In most highly competitive legislative races across the state, Democratic candidates are outraising their Republican opponents, according to pre-election fundraising reports released today by the New Jersey Election Law Enforcement Commission (ELEC).
Those competitive districts are also drawing the lion’s share of the state’s overall legislative spending. Five districts – the 2nd, 3rd, 8th, 11th, and 16th – hosted 64% of all legislative spending across the state, and a whopping 94% of spending from independent committees.
“So-called battleground, or swing, districts typically become the focal point for most spending during legislative elections,” said ELEC executive director Jeff Brindle in a statement accompanying the release. “Most incumbents face little real risk of losing because redistricting protects their seats. So they can send money to the more competitive districts.”
The 2nd district
The most expensive district in the state by far is the Atlantic County-based 2nd district, where Assemblyman Vince Mazzeo (D-Northfield) and State Sen.-elect Vince Polistina (R-Egg Harbor) are locked in a tight battle for the Senate.
The 2nd district has witnessed a total of $3.1 million in spending so far, with nearly $2 million coming from outside groups. Only around $2.3 million has been spent by independent groups overall, meaning that the 2nd district has accounted for the vast majority of that outside spending.
According to the ELEC reports, the Democratic slate in the district has collectively raised $1,064,453, while Republicans have raised $789,702. Democrats also have a cash-on-hand advantage of $360,493 to $265,867.
But, as is always the case with ELEC’s legislative reports, these numbers can be deceiving. Most legislative candidates have both their own fundraising accounts and joint accounts they share with their running mates; for example, Republican Assembly nominees Don Guardian and Claire Swift both have independent accounts and a third account they share.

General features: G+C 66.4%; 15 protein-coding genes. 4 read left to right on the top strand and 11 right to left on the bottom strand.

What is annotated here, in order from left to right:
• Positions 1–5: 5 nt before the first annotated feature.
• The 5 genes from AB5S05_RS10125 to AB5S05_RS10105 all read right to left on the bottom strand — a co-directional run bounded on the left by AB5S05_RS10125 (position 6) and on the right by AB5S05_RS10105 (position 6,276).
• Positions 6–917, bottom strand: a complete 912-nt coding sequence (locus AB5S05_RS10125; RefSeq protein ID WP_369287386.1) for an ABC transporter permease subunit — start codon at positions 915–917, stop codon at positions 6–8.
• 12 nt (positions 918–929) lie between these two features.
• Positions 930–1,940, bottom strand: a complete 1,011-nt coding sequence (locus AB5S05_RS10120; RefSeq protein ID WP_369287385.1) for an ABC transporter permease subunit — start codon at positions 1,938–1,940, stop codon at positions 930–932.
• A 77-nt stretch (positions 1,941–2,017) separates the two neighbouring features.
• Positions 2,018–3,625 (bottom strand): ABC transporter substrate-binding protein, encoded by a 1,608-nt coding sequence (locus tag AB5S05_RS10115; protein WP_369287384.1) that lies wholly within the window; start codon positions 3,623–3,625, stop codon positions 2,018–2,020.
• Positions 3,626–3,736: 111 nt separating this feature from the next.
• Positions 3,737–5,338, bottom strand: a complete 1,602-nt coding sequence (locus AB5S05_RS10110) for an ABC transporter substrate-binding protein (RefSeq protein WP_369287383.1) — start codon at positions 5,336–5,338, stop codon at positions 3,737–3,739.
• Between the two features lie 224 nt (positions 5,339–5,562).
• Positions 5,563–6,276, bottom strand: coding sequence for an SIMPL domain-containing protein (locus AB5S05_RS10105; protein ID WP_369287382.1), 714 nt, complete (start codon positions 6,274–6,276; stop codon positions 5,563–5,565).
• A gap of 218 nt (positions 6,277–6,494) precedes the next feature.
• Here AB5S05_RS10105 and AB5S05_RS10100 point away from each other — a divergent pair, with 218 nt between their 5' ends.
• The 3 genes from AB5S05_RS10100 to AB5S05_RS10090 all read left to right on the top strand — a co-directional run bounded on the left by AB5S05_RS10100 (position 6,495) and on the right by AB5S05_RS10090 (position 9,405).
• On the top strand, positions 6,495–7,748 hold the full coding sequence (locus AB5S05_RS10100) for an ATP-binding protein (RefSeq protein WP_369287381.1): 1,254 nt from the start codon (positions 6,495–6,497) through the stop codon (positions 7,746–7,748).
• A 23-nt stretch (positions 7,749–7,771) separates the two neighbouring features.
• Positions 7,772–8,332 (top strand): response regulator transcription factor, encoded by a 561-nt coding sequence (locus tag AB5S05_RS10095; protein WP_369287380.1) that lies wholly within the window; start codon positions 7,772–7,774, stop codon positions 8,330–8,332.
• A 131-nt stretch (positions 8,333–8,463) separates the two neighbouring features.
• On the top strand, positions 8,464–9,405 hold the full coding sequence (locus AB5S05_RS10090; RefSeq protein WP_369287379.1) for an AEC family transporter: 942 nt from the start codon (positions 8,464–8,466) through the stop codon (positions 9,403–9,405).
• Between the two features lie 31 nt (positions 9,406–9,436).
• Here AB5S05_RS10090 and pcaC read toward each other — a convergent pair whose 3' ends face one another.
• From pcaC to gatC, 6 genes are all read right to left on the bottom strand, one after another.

Money can be transferred to and from each separate account, causing ELEC to double-count that money and thus artificially inflate the total amount raised.
Additionally, money that candidates and committees raised in previous election cycles, including this year’s June primary, can be transferred into general election accounts – and those transferred funds count towards their fundraising.
The 8th district
The state’s other toss-up race, between party-switching State Sen. Dawn Addiego (D-Evesham), Assemblywoman Jean Stanfield (R-Southampton), and their respective Assembly slates in the Burlington County-based 8th district, was the second-most expensive at $1.6 million. The large majority of that spending came from the candidates themselves, while outside groups contributed $125,000.
Addiego and her running mates reported raising $1,773,673 and have $566,352 left on-hand; Stanfield and her team raised $378,091 with $77,719 left on-hand.
The same disclaimers apply for double-counting money, but in this case it’s clear Democrats are well in the lead regardless. Addiego’s personal account alone reported raising $650,330 – almost twice as much as all three Republicans raised, combined.